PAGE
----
• To start, squat, with your feet as close to each other as possible. Make sure you keep both heels on the floor.
  • Place the thighs slightly wider than the width of the torso. As you breathe, lean your torso forward so that it is positioned between your thighs.
  • Put pressure with your elbows against the inside of your knees, bringing your palms together. Make sure your knees don’t move forward.
  • Try to hold this position for a minute.

5. Half Moon Position (Ashta Chandrasana)

This position should not be practiced by people with serious knee injuries. On the other hand, the position is highly therapeutic for indigestion, constipation and sciatica. The half-moon position also stretches the groins and strengthens the arms and legs.

  • Start with the intense stretch position (described above) and bend your knees.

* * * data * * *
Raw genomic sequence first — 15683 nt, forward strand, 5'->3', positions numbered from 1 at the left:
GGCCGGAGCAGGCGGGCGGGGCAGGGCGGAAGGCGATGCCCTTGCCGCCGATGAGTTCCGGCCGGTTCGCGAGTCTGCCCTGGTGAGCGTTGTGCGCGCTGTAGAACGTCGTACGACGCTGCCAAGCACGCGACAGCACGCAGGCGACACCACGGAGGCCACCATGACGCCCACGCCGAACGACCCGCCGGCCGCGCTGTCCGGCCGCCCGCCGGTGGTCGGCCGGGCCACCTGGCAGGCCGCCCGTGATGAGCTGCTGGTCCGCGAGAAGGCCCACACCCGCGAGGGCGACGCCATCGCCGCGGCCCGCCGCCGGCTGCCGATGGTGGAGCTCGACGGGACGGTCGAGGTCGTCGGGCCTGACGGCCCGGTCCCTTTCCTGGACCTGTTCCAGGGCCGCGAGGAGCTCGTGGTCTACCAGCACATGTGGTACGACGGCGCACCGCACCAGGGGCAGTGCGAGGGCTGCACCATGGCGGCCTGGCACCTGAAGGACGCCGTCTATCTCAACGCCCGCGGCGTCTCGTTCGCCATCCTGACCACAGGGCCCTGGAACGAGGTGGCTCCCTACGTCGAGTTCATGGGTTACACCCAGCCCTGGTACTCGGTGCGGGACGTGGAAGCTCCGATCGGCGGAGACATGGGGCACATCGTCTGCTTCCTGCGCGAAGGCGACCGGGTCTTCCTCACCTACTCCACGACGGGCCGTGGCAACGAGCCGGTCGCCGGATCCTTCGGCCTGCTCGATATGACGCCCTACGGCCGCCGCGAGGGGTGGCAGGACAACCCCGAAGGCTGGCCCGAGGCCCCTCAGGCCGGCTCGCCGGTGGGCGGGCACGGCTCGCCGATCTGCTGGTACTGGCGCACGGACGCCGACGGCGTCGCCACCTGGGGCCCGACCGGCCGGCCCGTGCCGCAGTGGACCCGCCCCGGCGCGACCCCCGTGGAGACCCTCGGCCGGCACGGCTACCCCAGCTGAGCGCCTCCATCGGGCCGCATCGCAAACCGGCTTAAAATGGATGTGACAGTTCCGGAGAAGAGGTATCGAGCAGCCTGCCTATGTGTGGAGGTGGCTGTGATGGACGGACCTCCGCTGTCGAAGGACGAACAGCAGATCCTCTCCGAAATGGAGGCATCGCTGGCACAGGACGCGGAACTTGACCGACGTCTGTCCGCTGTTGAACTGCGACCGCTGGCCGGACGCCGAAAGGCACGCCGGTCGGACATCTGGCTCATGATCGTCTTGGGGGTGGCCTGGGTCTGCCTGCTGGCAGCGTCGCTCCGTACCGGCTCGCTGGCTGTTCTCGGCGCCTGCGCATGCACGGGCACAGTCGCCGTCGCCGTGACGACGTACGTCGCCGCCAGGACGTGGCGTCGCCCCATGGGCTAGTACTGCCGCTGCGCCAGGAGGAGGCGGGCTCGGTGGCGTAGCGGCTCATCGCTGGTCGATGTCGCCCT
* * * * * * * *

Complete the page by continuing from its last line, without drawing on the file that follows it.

• Take a step back with your left foot and place the sole of your foot on the floor. The idea is to form a right angle with the right knee.
  • Next, place your torso on your front thigh, stretch it forward and look ahead. Push your left thigh towards the ceiling, while keeping your left knee straight. Stretches the left heel towards the floor.
  • Try to hold this position for a minute, and then repeat with the other leg.

6. Plank (Phalakasana)

If you suffer from carpal tunnel syndrome, this position is not recommended. The board is well known for developing strength in the core and toning the abs, while strengthening the arms, wrists and spine.

  • Place yourself on all fours, on your hands and feet, with your back up. Inhale and push forward with your torso. Your arms should be perpendicular to the floor, with your shoulders directly above your wrists. The torso should be parallel to the floor.
  • Press the outside of the arms inward and the shoulder blades to the rear. Then, apply force with the collarbones to remove them from the chest. Use your thighs towards the ceiling, and your coccyx towards your heels.
  • Keep your neck soft and look towards the floor.